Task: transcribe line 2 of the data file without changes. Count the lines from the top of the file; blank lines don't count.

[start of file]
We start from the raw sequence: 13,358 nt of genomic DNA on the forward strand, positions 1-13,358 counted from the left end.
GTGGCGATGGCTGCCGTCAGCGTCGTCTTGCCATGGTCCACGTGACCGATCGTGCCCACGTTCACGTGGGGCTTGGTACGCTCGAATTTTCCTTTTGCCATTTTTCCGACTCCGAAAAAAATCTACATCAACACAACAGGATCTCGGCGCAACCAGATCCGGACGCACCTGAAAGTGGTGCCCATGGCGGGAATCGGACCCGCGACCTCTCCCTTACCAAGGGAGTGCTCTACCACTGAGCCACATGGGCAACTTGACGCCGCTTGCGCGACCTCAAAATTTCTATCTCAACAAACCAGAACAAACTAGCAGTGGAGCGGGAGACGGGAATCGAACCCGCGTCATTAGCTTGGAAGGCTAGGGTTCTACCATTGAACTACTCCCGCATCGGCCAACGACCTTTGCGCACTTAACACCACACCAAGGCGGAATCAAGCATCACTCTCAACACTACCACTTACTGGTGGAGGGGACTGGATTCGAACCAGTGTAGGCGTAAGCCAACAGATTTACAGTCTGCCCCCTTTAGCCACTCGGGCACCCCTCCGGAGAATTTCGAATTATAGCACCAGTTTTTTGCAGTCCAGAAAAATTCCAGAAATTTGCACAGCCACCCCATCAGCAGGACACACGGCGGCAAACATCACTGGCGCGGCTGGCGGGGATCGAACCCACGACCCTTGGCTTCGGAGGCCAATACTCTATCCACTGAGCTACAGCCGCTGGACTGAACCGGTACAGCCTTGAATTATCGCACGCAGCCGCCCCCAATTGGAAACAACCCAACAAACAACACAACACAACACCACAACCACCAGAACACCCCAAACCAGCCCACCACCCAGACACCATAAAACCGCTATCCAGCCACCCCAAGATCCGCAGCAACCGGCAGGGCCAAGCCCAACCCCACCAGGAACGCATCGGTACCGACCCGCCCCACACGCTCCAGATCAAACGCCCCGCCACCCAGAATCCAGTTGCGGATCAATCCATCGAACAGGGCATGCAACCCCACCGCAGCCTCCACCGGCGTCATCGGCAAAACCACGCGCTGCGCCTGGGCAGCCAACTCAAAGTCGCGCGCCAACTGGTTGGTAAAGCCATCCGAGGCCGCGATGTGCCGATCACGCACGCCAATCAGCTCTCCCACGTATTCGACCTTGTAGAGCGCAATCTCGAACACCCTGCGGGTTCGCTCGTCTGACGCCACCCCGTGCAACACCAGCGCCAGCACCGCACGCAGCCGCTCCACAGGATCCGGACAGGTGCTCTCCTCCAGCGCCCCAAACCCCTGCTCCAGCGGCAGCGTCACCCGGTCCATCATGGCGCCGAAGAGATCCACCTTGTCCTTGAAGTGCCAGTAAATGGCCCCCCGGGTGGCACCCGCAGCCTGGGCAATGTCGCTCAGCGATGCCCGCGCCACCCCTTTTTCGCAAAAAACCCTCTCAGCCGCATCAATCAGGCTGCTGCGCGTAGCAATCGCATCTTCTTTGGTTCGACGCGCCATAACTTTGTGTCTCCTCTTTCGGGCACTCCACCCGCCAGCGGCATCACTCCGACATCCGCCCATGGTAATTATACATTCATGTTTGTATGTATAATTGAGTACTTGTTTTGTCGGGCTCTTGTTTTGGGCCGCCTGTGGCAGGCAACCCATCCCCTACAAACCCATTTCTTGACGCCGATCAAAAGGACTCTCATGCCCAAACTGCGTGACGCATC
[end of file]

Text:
GTGGCGATGGCTGCCGTCAGCGTCGTCTTGCCATGGTCCACGTGACCGATCGTGCCCACGTTCACGTGGGGCTTGGTACGCTCGAATTTTCCTTTTGCCATTTTTCCGACTCCGAAAAAAATCTACATCAACACAACAGGATCTCGGCGCAACCAGATCCGGACGCACCTGAAAGTGGTGCCCATGGCGGGAATCGGACCCGCGACCTCTCCCTTACCAAGGGAGTGCTCTACCACTGAGCCACATGGGCAACTTGACGCCGCTTGCGCGACCTCAAAATTTCTATCTCAACAAACCAGAACAAACTAGCAGTGGAGCGGGAGACGGGAATCGAACCCGCGTCATTAGCTTGGAAGGCTAGGGTTCTACCATTGAACTACTCCCGCATCGGCCAACGACCTTTGCGCACTTAACACCACACCAAGGCGGAATCAAGCATCACTCTCAACACTACCACTTACTGGTGGAGGGGACTGGATTCGAACCAGTGTAGGCGTAAGCCAACAGATTTACAGTCTGCCCCCTTTAGCCACTCGGGCACCCCTCCGGAGAATTTCGAATTATAGCACCAGTTTTTTGCAGTCCAGAAAAATTCCAGAAATTTGCACAGCCACCCCATCAGCAGGACACACGGCGGCAAACATCACTGGCGCGGCTGGCGGGGATCGAACCCACGACCCTTGGCTTCGGAGGCCAATACTCTATCCACTGAGCTACAGCCGCTGGACTGAACCGGTACAGCCTTGAATTATCGCACGCAGCCGCCCCCAATTGGAAACAACCCAACAAACAACACAACACAACACCACAACCACCAGAACACCCCAAACCAGCCCACCACCCAGACACCATAAAACCGCTATCCAGCCACCCCAAGATCCGCAGCAACCGGCAGGGCCAAGCCCAACCCCACCAGGAACGCATCGGTACCGACCCGCCCCACACGCTCCAGATCAAACGCCCCGCCACCCAGAATCCAGTTGCGGATCAATCCATCGAACAGGGCATGCAACCCCACCGCAGCCTCCACCGGCGTCATCGGCAAAACCACGCGCTGCGCCTGGGCAGCCAACTCAAAGTCGCGCGCCAACTGGTTGGTAAAGCCATCCGAGGCCGCGATGTGCCGATCACGCACGCCAATCAGCTCTCCCACGTATTCGACCTTGTAGAGCGCAATCTCGAACACCCTGCGGGTTCGCTCGTCTGACGCCACCCCGTGCAACACCAGCGCCAGCACCGCACGCAGCCGCTCCACAGGATCCGGACAGGTGCTCTCCTCCAGCGCCCCAAACCCCTGCTCCAGCGGCAGCGTCACCCGGTCCATCATGGCGCCGAAGAGATCCACCTTGTCCTTGAAGTGCCAGTAAATGGCCCCCCGGGTGGCACCCGCAGCCTGGGCAATGTCGCTCAGCGATGCCCGCGCCACCCCTTTTTCGCAAAAAACCCTCTCAGCCGCATCAATCAGGCTGCTGCGCGTAGCAATCGCATCTTCTTTGGTTCGACGCGCCATAACTTTGTGTCTCCTCTTTCGGGCACTCCACCCGCCAGCGGCATCACTCCGACATCCGCCCATGGTAATTATACATTCATGTTTGTATGTATAATTGAGTACTTGTTTTGTCGGGCTCTTGTTTTGGGCCGCCTGTGGCAGGCAACCCATCCCCTACAAACCCATTTCTTGACGCCGATCAAAAGGACTCTCATGCCCAAACTGCGTGACGCATC